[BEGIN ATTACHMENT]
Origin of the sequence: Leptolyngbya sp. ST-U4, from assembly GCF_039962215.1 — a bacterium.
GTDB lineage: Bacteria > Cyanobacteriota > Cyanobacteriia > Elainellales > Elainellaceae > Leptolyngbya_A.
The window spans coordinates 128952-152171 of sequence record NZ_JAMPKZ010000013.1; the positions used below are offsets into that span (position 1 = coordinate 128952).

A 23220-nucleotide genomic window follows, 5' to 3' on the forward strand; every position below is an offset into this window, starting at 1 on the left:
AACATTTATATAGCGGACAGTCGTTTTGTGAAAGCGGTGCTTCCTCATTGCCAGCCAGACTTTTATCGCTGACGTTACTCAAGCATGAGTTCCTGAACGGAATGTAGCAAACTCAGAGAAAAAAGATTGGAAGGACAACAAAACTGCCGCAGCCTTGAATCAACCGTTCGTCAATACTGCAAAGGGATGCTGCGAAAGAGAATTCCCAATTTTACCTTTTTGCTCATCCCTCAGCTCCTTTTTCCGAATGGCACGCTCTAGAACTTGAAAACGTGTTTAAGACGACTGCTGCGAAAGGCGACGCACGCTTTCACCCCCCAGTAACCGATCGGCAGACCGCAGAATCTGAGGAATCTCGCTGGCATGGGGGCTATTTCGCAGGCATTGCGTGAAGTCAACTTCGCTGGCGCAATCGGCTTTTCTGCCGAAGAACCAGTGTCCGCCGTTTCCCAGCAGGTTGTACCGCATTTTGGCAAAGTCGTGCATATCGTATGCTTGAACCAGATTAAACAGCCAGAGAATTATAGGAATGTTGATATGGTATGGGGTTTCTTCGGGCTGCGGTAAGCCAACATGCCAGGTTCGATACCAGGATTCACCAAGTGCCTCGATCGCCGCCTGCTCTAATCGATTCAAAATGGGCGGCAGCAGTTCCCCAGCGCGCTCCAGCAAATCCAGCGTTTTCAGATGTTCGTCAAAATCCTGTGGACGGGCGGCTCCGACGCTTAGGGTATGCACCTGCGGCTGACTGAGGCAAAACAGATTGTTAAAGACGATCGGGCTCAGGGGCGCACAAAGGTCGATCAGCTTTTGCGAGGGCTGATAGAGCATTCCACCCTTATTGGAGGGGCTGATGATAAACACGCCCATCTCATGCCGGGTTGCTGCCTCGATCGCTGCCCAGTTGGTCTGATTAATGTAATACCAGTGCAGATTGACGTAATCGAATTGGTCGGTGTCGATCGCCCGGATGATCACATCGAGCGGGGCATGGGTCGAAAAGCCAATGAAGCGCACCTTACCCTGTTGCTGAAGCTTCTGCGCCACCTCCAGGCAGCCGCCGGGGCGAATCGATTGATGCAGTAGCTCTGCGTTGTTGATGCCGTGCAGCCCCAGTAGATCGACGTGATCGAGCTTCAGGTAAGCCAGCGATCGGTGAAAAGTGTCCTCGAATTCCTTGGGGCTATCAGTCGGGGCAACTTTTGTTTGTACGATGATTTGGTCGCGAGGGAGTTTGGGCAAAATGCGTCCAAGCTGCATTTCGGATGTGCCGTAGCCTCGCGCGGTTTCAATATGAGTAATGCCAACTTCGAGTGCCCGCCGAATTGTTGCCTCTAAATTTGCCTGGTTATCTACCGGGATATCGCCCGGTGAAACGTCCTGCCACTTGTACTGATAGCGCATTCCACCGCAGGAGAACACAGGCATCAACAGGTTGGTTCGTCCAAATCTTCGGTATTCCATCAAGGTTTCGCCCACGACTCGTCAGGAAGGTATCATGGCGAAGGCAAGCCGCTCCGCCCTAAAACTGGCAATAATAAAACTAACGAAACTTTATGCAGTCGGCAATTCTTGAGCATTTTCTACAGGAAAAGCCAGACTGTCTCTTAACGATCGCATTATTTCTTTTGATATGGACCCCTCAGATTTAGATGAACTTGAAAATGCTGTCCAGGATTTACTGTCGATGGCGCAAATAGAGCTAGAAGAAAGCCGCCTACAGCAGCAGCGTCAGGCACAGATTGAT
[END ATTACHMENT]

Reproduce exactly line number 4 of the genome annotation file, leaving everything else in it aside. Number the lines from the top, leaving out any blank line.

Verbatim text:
A 23220-nucleotide genomic window follows, 5' to 3' on the forward strand; every position below is an offset into this window, starting at 1 on the left: